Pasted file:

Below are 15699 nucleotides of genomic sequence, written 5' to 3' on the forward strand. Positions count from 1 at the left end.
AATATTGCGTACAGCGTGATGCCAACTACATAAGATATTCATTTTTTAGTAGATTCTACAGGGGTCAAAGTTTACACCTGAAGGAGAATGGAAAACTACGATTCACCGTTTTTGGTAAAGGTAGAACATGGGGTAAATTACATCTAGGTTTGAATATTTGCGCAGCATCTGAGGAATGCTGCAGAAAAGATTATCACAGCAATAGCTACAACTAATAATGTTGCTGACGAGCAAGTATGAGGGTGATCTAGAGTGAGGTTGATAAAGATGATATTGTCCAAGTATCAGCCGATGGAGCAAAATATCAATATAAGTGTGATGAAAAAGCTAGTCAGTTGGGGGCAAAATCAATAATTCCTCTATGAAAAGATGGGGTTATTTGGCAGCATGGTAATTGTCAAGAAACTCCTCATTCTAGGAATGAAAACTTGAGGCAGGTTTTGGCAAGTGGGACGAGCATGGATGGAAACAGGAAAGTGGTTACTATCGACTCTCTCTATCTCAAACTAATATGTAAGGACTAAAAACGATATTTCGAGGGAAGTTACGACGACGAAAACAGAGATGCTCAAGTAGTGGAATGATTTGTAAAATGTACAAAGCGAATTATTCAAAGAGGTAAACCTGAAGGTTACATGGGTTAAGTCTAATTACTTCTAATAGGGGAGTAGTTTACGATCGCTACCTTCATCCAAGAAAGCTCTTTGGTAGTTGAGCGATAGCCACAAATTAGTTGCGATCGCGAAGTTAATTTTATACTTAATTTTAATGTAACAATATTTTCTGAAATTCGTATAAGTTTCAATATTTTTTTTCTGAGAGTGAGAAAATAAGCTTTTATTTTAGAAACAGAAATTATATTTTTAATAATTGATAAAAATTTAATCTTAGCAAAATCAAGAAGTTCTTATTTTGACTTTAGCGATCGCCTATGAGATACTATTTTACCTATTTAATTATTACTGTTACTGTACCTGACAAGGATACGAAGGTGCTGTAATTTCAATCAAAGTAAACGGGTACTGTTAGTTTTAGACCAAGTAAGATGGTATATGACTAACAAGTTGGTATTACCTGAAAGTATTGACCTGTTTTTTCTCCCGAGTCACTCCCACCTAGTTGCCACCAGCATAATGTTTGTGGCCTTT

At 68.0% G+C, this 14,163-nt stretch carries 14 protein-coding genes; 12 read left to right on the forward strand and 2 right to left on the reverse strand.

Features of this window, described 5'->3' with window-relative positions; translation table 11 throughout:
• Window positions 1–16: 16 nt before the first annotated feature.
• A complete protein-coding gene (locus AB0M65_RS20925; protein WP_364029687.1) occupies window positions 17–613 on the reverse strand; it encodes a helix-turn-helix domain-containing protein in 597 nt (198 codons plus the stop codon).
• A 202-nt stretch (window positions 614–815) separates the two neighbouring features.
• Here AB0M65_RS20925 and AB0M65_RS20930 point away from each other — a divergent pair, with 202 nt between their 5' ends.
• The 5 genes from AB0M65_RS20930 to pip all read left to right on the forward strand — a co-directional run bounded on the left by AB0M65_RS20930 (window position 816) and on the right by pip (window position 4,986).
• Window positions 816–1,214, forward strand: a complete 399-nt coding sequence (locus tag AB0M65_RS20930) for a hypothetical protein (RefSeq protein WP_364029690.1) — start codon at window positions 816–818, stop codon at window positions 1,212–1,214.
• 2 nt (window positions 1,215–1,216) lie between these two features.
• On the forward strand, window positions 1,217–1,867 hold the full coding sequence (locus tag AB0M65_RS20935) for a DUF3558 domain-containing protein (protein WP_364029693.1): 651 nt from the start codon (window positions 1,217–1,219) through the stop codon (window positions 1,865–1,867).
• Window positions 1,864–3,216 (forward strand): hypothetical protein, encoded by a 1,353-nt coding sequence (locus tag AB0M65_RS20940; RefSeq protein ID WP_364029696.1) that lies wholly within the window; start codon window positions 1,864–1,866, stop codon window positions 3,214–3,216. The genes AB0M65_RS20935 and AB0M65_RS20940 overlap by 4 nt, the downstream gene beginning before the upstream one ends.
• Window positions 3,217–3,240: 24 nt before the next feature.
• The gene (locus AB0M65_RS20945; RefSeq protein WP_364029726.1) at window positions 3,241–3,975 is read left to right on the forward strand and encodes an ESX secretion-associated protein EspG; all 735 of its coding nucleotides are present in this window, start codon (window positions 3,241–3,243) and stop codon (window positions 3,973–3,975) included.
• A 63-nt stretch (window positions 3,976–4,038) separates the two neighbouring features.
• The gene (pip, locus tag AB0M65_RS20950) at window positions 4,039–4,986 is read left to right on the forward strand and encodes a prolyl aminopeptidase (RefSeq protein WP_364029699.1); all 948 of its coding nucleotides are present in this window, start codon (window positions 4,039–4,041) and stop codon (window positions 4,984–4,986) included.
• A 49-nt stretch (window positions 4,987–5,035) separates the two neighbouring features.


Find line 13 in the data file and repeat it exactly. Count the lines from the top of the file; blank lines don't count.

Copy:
• Window positions 1,864–3,216 (forward strand): hypothetical protein, encoded by a 1,353-nt coding sequence (locus tag AB0M65_RS20940; RefSeq protein ID WP_364029696.1) that lies wholly within the window; start codon window positions 1,864–1,866, stop codon window positions 3,214–3,216. The genes AB0M65_RS20935 and AB0M65_RS20940 overlap by 4 nt, the downstream gene beginning before the upstream one ends.